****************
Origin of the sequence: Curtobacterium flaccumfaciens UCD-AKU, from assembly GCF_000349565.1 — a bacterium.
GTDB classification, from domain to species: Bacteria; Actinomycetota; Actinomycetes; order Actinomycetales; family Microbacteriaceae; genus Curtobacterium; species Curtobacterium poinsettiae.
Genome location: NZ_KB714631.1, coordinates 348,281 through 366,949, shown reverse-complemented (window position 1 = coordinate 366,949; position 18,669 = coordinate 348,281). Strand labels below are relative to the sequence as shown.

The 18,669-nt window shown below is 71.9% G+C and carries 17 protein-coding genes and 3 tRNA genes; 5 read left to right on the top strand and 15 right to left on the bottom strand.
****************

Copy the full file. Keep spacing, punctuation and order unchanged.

Origin of the sequence: Curtobacterium flaccumfaciens UCD-AKU, from assembly GCF_000349565.1 — a bacterium.
GTDB classification, from domain to species: Bacteria; Actinomycetota; Actinomycetes; order Actinomycetales; family Microbacteriaceae; genus Curtobacterium; species Curtobacterium poinsettiae.
Genome location: NZ_KB714631.1, coordinates 348,281 through 366,949, shown reverse-complemented (window position 1 = coordinate 366,949; position 18,669 = coordinate 348,281). Strand labels below are relative to the sequence as shown.

The 18,669-nt window shown below is 71.9% G+C and carries 17 protein-coding genes and 3 tRNA genes; 5 read left to right on the top strand and 15 right to left on the bottom strand.